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Herbert Reginald Robert Seymour Walpole (1853–1928)

by John Rickard

This article was published:

Herbert Reginald Robert Seymour Walpole (1853-1928), professional organizer, was born on 6 December 1853 at Balderton, Nottinghamshire, England, son of Robert Seymour Walpole, Church of England clergyman, and his wife Elizabeth, née Apthorpe. He claimed connexion with the illustrious Walpole family. Educated, by his own account, at 'the Temple, in Brighton, Sussex', at 17 Walpole travelled in the United States of America where his father had bought a ranch. He returned to England in 1874 and soon afterwards migrated to Australia. Employed by the Bank of Australasia, he was sent to New Zealand; following ill health, he came back to work on stations in the backblocks of New South Wales. On 23 August 1882 he married Jane Sophia Kent in the Church of the Holy Trinity, Launceston, Tasmania. His appointment as secretary to the Calcutta Exhibition (1883-84) in India marked the start of his career as an organizer. Walpole was a commissioner for Victoria at the Centennial International Exhibition in Melbourne (1888) and at the Paris Exhibition (1889). He claimed to have qualified in England as a metallurgical and mining engineer.

During the Constitutional referenda campaigns of 1898 and 1899, Walpole was organizing secretary of the Australasian Federation League of Victoria. Hailing the telephone as 'that instrument of absolute necessity', he relished aggressive campaigning and used his Voluntary Fighting Brigade of 'sharpshooters' to harass 'the enemy' at political meetings. Concerned about a reluctant turn-out for the second referendum, he persuaded Sir George Turner to issue a certificate to those who voted in 1899.

In 1902 Walpole became organizer and secretary of the Victorian Employers' Federation, the prototype for similar organizations in other States. He also helped to found the Employers' Federation of New South Wales in 1903. Later, as secretary of the Central Council of Employers of Australia which produced the journal, Liberty and Progress, he was in touch with similar bodies in North America; he was instrumental, as well, in setting up the Australian Women's National League and the Anti-Socialist Alliance which were part of the employers' developing political strategy. On six months leave in 1908, he raised money in London for the forthcoming Federal election which, Walpole averred, would decide 'who was to be top dog in this country'. An expert on new industrial legislation of concern to employers, he was credited with instigating Constitutional challenges in the High Court of Australia which succeeded in restricting the Commonwealth's role. Conceding that he was worth even more, the V.E.F. in 1906 increased Walpole's annual salary from £350 to £500.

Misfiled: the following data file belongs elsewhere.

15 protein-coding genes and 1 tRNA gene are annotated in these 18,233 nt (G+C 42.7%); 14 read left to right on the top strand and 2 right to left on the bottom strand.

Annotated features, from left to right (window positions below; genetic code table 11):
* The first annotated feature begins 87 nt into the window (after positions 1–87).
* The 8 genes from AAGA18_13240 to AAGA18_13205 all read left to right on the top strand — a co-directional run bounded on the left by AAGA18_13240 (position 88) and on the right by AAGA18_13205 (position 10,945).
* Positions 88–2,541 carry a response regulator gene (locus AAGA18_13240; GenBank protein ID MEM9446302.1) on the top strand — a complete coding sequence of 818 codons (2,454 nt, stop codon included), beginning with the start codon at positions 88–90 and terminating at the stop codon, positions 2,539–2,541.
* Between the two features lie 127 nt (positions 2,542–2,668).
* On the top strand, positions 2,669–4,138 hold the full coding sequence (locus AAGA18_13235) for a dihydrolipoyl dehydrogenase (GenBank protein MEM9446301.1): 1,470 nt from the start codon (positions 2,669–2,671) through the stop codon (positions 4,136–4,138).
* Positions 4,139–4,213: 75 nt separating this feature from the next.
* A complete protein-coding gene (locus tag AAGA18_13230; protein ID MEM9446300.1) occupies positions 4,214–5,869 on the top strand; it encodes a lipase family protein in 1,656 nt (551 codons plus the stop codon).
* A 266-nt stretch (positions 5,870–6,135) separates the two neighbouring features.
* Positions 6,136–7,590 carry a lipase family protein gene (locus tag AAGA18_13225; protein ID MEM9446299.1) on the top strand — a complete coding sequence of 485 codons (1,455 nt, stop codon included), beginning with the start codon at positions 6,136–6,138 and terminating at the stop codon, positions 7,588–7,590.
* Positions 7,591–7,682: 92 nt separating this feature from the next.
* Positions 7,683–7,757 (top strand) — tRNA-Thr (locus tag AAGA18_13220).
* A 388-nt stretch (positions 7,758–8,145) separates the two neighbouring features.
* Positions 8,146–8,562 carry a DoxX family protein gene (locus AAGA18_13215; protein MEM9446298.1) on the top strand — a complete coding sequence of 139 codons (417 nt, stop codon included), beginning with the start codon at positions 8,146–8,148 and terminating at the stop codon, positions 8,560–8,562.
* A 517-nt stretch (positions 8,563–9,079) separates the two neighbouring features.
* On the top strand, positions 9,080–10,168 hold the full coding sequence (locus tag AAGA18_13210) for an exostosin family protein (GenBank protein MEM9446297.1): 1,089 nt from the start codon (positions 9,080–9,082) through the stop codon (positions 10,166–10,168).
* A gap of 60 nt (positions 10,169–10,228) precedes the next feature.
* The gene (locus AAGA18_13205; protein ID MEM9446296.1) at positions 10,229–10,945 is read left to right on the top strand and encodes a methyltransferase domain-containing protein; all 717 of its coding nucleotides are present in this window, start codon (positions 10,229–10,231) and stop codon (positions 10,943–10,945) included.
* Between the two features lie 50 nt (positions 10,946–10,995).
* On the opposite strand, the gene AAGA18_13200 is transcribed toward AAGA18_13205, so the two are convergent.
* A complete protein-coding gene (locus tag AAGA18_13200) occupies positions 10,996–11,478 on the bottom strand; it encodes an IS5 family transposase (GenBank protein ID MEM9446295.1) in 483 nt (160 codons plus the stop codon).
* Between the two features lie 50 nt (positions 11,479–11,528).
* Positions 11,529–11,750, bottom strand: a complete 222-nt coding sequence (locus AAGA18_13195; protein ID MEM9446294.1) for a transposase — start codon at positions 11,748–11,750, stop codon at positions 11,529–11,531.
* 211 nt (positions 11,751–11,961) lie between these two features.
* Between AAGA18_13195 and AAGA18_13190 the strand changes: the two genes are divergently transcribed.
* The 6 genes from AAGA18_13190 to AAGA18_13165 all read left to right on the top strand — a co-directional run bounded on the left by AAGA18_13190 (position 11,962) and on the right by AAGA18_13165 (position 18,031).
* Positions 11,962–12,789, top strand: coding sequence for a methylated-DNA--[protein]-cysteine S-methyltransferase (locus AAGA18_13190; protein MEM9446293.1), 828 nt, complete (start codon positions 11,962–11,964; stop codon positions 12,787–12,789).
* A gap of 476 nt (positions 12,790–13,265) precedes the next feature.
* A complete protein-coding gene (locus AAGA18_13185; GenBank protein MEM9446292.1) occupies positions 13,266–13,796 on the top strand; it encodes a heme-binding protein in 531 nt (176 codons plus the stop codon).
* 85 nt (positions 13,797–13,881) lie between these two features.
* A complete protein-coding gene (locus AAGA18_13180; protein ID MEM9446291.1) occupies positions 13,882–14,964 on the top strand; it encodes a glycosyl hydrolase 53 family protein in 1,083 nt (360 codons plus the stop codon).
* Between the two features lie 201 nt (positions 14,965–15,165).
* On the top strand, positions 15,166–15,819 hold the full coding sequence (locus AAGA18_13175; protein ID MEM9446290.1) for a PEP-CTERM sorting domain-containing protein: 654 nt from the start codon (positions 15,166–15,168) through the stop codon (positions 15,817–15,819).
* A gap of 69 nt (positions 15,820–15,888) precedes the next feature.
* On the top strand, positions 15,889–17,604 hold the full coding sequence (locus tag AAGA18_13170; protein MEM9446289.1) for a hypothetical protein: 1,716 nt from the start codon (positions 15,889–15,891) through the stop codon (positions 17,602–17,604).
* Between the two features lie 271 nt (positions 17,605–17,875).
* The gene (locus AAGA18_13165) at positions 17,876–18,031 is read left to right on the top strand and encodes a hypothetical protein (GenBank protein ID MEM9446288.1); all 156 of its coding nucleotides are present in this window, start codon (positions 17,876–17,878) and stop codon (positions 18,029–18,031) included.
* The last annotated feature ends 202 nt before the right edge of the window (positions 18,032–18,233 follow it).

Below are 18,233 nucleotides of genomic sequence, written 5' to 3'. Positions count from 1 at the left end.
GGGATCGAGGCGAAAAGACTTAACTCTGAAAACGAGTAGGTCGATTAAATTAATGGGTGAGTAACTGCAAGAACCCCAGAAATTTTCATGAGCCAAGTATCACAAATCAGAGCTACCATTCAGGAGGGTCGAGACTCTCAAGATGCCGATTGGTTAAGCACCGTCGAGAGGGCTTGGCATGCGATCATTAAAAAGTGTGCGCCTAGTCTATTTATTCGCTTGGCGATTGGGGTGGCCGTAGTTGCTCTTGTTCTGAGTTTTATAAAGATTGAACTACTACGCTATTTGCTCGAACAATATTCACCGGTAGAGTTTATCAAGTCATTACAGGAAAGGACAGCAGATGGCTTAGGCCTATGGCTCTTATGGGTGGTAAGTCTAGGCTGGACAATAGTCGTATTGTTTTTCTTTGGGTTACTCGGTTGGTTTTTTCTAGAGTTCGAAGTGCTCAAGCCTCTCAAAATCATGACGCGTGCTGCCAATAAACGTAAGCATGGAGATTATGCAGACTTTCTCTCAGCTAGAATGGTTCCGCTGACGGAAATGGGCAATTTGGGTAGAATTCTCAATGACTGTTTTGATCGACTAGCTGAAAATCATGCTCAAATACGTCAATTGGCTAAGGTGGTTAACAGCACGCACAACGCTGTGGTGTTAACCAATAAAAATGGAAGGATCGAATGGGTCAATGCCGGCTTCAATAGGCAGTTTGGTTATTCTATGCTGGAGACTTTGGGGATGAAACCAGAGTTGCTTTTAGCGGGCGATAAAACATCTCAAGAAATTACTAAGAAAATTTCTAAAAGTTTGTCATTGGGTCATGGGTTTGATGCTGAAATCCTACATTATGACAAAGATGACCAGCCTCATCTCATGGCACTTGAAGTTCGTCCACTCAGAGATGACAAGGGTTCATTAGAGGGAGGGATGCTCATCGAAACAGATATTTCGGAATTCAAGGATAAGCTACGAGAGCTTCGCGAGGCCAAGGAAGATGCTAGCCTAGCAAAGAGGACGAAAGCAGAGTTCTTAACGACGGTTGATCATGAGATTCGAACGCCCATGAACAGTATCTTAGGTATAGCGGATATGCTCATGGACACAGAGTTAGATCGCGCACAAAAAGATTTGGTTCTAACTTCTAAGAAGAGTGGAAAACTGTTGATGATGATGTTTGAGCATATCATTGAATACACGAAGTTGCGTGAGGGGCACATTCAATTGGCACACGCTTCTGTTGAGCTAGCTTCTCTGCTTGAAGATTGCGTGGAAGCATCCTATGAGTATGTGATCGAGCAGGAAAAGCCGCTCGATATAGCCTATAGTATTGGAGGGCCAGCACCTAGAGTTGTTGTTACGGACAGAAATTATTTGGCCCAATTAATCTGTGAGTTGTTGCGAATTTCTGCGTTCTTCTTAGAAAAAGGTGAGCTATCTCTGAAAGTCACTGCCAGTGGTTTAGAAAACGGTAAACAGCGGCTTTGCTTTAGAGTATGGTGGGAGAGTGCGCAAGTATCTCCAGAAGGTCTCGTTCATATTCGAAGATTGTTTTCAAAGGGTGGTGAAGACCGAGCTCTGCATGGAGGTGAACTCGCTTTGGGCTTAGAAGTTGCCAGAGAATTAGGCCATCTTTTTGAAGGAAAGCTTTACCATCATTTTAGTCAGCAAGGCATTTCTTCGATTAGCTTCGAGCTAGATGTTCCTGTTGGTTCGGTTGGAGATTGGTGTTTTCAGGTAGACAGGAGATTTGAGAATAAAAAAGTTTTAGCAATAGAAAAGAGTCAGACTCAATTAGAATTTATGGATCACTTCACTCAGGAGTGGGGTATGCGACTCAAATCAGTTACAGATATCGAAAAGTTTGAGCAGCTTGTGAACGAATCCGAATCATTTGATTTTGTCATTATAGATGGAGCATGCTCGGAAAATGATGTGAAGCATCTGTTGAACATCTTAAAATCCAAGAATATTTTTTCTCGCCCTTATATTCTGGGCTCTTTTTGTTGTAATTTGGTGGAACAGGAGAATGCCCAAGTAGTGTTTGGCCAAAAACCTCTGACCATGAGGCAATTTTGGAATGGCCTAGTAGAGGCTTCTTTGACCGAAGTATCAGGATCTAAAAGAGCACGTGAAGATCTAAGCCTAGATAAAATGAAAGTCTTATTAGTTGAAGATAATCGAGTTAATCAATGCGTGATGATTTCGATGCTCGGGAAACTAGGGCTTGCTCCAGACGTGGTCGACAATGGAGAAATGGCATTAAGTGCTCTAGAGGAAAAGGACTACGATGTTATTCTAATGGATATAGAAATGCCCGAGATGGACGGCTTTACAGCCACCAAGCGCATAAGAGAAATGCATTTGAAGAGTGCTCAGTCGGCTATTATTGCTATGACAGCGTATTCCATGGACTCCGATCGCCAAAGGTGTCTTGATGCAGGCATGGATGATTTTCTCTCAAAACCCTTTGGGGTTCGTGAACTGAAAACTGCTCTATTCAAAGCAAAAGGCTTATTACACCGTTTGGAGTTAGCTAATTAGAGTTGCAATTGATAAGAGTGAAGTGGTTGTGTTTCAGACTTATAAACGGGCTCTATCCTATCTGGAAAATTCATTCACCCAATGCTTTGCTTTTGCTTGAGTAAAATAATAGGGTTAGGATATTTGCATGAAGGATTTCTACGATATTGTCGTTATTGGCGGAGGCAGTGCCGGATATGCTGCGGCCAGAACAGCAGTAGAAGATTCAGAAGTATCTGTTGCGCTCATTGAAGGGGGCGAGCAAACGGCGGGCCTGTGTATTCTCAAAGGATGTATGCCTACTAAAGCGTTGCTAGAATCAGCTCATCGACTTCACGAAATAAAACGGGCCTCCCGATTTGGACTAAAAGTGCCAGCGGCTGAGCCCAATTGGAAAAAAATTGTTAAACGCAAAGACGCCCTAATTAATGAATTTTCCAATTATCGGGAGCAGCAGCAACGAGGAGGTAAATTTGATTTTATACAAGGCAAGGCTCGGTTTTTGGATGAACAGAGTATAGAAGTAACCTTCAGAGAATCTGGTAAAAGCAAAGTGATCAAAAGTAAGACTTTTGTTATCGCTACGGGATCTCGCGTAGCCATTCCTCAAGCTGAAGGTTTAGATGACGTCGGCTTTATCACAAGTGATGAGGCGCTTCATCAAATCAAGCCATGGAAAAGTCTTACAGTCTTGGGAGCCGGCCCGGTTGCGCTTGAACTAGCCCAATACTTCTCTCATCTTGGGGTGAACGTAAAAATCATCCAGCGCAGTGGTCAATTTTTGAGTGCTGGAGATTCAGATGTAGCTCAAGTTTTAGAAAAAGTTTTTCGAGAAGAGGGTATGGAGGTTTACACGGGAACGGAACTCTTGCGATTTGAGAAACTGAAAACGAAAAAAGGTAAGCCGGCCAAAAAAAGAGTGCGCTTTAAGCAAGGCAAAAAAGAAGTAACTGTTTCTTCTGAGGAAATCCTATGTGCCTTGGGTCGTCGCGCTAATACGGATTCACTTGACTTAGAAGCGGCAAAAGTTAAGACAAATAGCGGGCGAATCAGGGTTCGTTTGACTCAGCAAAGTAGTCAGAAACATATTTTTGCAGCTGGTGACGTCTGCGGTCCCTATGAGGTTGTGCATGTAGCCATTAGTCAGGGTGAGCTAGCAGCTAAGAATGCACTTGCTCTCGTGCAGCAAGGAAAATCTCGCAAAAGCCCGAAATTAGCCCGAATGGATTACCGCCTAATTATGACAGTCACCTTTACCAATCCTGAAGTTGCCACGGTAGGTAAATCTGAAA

Tall and lean, nicknamed 'Tallpole', he had become something of a Melbourne identity, but his abrasive and confrontationist style denied him popularity: Walpole admitted in 1908, though not without satisfaction, that many looked upon him as 'the most unpopular man in Australia'. For this reason the federation sought to minimize his visibility as an organizer in bodies such as the A.W.N.L. In 1909 the Argus criticized his lack of discretion; next year Walpole resigned for reasons of health. Rewarded with a testimonial purse of sovereigns, he was acknowledged as 'largely responsible for the proud position which the Federation occupies'.

Survived by his five daughters and a son, Walpole died on 2 July 1928 at his home at Heidelberg, Melbourne, and was buried in Phillip Island cemetery, Victoria.

Select Bibliography

  • J. Smith (ed), Cyclopedia of Victoria, vol 3 (Melb, 1905)
  • J. Rickard, Class and Politics (Canb, 1975)
  • J. Rickard, H. B. Higgins (Syd, 1984)
  • Review of Reviews (Australasian ed), 15 June 1898
  • Liberty and Progress, 25 May 1908, 25 Jan 1911
  • Punch (Melbourne), 7 Nov 1907
  • Argus (Melbourne), 21 Oct 1909
  • Council and executive minute books (Victorian Employers' Federation, Melbourne).

Citation details

John Rickard, 'Walpole, Herbert Reginald Robert Seymour (1853–1928)', Australian Dictionary of Biography, National Centre of Biography, Australian National University,, published first in hardcopy 1990, accessed online 21 April 2024.

This article was published in hardcopy in Australian Dictionary of Biography, Volume 12, (Melbourne University Press), 1990

View the front pages for Volume 12

© Copyright Australian Dictionary of Biography, 2006-2024

Life Summary [details]


6 December, 1853
Balderton, Nottinghamshire, England


2 July, 1928 (aged 74)
Heidelberg, Melbourne, Victoria, Australia

Cultural Heritage

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